Elizabethan food had little if any resemblance to contemporary English dishes. Recipes of the day added sugar, honey and fruit like oranges, prunes and dates to meat. A rabbit for example was stuffed with pepper and currants and then boiled in mutton broth. A recipe for capon (castrated rooster) included sugar, nutmeg and almonds and was served with prunes. One could also boil a capon in a broth of eight oranges, sugar, cloves, mace, cinnamon and nutmeg. The brains of capons were also utilised to make brain pies. Sheep’s head was a delicacy.
Instead of a baking tin, Elizabethan cooks used a tray made of hard pastry, which was unnervingly called a ‘coffin’. Coffins were not made to be eaten of course.
Fish was either poached or fried in butter, while the poor ate dried salted cod. Salmon, turbot and eel were all poached in ale.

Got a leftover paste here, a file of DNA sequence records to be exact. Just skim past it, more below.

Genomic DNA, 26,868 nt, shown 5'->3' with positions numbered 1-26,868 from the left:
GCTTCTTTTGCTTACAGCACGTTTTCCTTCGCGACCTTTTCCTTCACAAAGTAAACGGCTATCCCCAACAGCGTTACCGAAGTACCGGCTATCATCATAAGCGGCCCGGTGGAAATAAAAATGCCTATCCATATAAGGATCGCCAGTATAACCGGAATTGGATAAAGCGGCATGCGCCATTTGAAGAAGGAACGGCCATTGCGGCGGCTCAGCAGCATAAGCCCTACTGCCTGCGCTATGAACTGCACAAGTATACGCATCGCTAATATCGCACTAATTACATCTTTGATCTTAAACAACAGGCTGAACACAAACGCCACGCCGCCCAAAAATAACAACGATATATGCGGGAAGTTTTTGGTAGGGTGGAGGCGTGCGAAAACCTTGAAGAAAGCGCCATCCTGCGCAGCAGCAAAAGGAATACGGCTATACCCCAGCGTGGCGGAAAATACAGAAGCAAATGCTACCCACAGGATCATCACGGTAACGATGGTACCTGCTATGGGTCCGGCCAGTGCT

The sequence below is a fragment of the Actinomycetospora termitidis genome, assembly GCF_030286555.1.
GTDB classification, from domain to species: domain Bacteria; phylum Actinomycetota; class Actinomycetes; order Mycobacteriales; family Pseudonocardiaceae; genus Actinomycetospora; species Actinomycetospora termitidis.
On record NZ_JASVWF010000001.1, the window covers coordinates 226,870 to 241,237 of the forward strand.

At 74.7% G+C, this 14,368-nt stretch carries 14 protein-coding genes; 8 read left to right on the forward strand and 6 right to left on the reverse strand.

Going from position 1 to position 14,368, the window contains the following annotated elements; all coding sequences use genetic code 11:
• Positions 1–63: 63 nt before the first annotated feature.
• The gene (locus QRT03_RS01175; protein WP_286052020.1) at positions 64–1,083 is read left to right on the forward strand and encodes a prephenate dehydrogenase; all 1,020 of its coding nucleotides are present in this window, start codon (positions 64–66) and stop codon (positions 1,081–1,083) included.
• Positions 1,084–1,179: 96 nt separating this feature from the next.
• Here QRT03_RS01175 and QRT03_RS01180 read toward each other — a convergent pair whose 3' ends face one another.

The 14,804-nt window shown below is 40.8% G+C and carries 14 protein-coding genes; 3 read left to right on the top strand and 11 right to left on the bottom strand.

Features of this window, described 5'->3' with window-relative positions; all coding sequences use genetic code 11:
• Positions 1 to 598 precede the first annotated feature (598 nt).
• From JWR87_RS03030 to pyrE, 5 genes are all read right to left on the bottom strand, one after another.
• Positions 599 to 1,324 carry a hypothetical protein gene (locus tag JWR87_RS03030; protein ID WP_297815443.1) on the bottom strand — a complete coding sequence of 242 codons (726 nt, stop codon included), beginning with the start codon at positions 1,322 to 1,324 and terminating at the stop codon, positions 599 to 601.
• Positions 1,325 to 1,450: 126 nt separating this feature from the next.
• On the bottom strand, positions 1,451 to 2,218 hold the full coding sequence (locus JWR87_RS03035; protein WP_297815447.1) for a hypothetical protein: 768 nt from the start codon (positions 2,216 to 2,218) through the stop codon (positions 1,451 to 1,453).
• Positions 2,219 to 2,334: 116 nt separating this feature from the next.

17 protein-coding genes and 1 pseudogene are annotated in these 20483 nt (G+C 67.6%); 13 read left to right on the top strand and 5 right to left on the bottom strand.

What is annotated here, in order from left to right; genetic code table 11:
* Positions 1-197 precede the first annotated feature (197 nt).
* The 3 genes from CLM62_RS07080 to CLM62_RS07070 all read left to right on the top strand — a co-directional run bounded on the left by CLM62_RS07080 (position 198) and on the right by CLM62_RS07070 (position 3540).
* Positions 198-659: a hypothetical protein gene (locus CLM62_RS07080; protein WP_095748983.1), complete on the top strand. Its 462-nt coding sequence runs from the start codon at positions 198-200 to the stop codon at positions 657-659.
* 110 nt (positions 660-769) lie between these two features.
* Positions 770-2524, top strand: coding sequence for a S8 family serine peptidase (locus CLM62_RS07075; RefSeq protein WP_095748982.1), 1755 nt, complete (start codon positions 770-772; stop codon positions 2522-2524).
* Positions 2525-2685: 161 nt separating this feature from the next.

Strawberries were soaked in red wine with sugar, cinnamon and ginger and cherries would be served with mustard.
A recipe for pie goes like this:
“To make a pie of humbles [‘umbles were deer’s entrails, hence the phrase ‘humble pie’], take your humbles being parboiled, and chop them very small with a good quantity of mutton suet and half a handful of herbs following: thyme, marjoram, borage, parsley, and a little rosemary and season the same, being chopped with pepper, cloves and mace. And so close your pie and bake him.”